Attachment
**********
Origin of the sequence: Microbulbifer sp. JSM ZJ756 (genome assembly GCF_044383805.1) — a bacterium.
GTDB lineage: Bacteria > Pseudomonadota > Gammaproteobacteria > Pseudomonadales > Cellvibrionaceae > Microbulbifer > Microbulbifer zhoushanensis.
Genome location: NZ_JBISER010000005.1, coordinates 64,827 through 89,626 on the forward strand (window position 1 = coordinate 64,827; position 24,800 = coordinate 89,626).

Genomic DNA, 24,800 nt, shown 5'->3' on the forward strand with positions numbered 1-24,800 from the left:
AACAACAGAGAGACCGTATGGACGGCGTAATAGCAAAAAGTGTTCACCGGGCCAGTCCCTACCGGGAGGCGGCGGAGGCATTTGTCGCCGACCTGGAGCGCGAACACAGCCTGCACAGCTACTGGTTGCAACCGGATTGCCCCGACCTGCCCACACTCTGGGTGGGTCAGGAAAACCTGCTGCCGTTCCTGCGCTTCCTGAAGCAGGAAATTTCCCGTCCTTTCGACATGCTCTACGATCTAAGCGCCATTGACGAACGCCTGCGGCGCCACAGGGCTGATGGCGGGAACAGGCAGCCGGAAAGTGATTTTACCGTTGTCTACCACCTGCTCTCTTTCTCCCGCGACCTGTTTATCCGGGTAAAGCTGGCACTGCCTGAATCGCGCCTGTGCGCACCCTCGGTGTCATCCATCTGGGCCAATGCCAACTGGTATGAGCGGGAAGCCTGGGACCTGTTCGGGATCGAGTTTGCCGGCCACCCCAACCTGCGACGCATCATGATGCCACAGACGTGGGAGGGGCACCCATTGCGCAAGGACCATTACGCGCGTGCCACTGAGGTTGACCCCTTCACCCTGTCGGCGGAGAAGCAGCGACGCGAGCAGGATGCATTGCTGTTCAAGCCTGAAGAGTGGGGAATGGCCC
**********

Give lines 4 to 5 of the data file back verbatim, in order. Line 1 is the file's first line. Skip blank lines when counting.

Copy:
Genomic DNA, 24,800 nt, shown 5'->3' on the forward strand with positions numbered 1-24,800 from the left:
AACAACAGAGAGACCGTATGGACGGCGTAATAGCAAAAAGTGTTCACCGGGCCAGTCCCTACCGGGAGGCGGCGGAGGCATTTGTCGCCGACCTGGAGCGCGAACACAGCCTGCACAGCTACTGGTTGCAACCGGATTGCCCCGACCTGCCCACACTCTGGGTGGGTCAGGAAAACCTGCTGCCGTTCCTGCGCTTCCTGAAGCAGGAAATTTCCCGTCCTTTCGACATGCTCTACGATCTAAGCGCCATTGACGAACGCCTGCGGCGCCACAGGGCTGATGGCGGGAACAGGCAGCCGGAAAGTGATTTTACCGTTGTCTACCACCTGCTCTCTTTCTCCCGCGACCTGTTTATCCGGGTAAAGCTGGCACTGCCTGAATCGCGCCTGTGCGCACCCTCGGTGTCATCCATCTGGGCCAATGCCAACTGGTATGAGCGGGAAGCCTGGGACCTGTTCGGGATCGAGTTTGCCGGCCACCCCAACCTGCGACGCATCATGATGCCACAGACGTGGGAGGGGCACCCATTGCGCAAGGACCATTACGCGCGTGCCACTGAGGTTGACCCCTTCACCCTGTCGGCGGAGAAGCAGCGACGCGAGCAGGATGCATTGCTGTTCAAGCCTGAAGAGTGGGGAATGGCCC